Gould also charges that Charles D. Walcott, the discoverer of the Burgess Shale, was ill equipped to appreciate how diverse these novel phyla of sea creatures really were. Committed to the orthodox view that the range of life-forms must become ever greater over time, Walcott, in Gould's view, was unprepared to confront a world in which the proliferation of different kinds of life-forms (phyla) was much greater in the distant past than in, say, the age of dinosaurs or the more recent age of mammals. Therefore, he argues, Walcott attempted to "shoehorn" a range of previously unknown creatures into a few familiar categories to fit his preconceptions. Gould asserts that paleontologists have only just begun to appreciate the ever-expanding catalog of bizarre "dead-end experiments" conducted by nature in ancient seas.

Looking back at the Cambridge group's classifications of the Burgess Shale, undertaken many decades after Walcott's pioneering work, my colleagues and I can see that we made some mistakes. Too often, we thought we had stumbled across yet another novel body plan (phylum, if you will), and in a few crucial instances, we did not realize that seemingly unrelated fossils were actually fragments of a single organism. With the benefit of hindsight, we can see that we had exaggerated the diversity of these supposedly bizarre fossils and needed to reconsider their evolutionary relationships. Recent discoveries in southern China (Yunnan) and northern Greenland (Peary Land) have provided links that join several of these previously unconnected fossils and establish them in recognizable phyla.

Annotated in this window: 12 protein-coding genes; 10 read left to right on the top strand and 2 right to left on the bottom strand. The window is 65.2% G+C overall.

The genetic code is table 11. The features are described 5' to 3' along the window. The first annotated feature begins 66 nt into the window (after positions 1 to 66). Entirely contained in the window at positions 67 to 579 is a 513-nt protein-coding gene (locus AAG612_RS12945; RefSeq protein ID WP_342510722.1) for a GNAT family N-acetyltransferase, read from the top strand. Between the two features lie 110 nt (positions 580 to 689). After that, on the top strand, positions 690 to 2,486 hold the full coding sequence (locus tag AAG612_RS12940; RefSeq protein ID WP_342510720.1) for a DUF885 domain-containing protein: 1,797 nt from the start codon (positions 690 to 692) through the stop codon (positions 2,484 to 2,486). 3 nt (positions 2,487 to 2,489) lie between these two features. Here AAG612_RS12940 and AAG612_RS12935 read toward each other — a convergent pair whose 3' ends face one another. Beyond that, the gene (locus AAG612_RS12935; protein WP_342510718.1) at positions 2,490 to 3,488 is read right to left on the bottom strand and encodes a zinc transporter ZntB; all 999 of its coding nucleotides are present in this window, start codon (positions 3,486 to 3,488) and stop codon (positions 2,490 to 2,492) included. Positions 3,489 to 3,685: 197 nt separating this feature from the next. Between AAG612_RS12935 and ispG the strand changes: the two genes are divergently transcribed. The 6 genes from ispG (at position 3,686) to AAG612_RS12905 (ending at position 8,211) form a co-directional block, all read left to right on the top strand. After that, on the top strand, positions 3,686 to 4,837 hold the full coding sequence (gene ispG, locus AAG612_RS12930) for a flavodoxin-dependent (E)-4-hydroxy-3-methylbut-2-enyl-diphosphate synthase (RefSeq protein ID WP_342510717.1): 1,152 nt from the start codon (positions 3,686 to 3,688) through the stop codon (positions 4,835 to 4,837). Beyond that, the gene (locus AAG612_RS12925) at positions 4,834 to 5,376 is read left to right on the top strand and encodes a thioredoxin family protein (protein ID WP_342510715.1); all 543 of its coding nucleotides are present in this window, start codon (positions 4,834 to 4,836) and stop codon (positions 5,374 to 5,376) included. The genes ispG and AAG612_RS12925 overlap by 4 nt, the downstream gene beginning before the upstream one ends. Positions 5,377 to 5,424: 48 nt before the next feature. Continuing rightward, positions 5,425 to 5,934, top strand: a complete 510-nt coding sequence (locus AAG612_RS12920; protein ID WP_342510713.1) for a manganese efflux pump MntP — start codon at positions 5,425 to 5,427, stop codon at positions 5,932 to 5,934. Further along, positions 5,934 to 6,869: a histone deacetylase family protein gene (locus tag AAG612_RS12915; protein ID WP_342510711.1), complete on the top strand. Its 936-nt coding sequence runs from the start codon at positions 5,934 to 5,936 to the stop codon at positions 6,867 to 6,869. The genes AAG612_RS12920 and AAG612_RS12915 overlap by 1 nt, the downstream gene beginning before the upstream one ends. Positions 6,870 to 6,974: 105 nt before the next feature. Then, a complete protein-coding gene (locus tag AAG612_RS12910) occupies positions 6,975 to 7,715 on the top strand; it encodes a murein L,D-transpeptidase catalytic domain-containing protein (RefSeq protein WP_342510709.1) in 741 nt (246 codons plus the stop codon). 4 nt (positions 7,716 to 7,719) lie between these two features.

Let's begin with the animal Wiwaxia. In Wonderful Life, it is described as "another Burgess oddball, perhaps closer to the Mollusca than to any other modern phylum…but probably not very close." Ironically, the first breakthrough in establishing Wiwaxia's affinities came from a postgraduate paleontologist at Harvard who was inspired by Gould's lectures a decade or so ago. This young researcher, Nick Butterfield, managed to extract pieces of scalelike armor from the fossilized creature. When Butterfield studied their microstructure, he noticed immediately that it was the same as that of the chitinous bristles (chaetae) that project from the bodies of such modern annelids as earthworms. His conclusion, published in 1990, was that Wiwaxia was not a mollusk at all but an annelid. Yet this was what Walcott had claimed in 1911. In at least this case, Butterfield concluded, Walcott was not "shoehorning" bizarre animals into familiar phyla, as Gould had charged; Walcott had got it right the first time.